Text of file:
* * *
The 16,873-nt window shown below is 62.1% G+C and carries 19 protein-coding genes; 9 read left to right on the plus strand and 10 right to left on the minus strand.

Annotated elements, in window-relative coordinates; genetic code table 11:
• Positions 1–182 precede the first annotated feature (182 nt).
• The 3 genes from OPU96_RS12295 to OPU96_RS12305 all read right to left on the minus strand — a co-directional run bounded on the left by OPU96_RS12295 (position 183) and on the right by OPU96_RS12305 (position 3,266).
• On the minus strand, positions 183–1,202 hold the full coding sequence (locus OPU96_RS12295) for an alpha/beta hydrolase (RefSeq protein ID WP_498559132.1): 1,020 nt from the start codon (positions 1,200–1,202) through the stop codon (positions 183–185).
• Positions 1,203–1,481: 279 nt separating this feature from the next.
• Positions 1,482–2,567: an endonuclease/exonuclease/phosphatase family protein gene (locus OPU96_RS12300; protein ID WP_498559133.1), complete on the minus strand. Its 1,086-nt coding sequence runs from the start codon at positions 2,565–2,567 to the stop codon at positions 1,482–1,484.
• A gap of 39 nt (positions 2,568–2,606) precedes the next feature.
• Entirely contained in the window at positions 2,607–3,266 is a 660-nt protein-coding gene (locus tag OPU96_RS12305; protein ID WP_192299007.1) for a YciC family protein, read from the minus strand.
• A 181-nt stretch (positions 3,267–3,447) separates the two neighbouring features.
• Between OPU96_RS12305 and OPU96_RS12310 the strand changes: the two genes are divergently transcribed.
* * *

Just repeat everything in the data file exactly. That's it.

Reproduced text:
The 16,873-nt window shown below is 62.1% G+C and carries 19 protein-coding genes; 9 read left to right on the plus strand and 10 right to left on the minus strand.

Annotated elements, in window-relative coordinates; genetic code table 11:
• Positions 1–182 precede the first annotated feature (182 nt).
• The 3 genes from OPU96_RS12295 to OPU96_RS12305 all read right to left on the minus strand — a co-directional run bounded on the left by OPU96_RS12295 (position 183) and on the right by OPU96_RS12305 (position 3,266).
• On the minus strand, positions 183–1,202 hold the full coding sequence (locus OPU96_RS12295) for an alpha/beta hydrolase (RefSeq protein ID WP_498559132.1): 1,020 nt from the start codon (positions 1,200–1,202) through the stop codon (positions 183–185).
• Positions 1,203–1,481: 279 nt separating this feature from the next.
• Positions 1,482–2,567: an endonuclease/exonuclease/phosphatase family protein gene (locus OPU96_RS12300; protein ID WP_498559133.1), complete on the minus strand. Its 1,086-nt coding sequence runs from the start codon at positions 2,565–2,567 to the stop codon at positions 1,482–1,484.
• A gap of 39 nt (positions 2,568–2,606) precedes the next feature.
• Entirely contained in the window at positions 2,607–3,266 is a 660-nt protein-coding gene (locus tag OPU96_RS12305; protein ID WP_192299007.1) for a YciC family protein, read from the minus strand.
• A 181-nt stretch (positions 3,267–3,447) separates the two neighbouring features.
• Between OPU96_RS12305 and OPU96_RS12310 the strand changes: the two genes are divergently transcribed.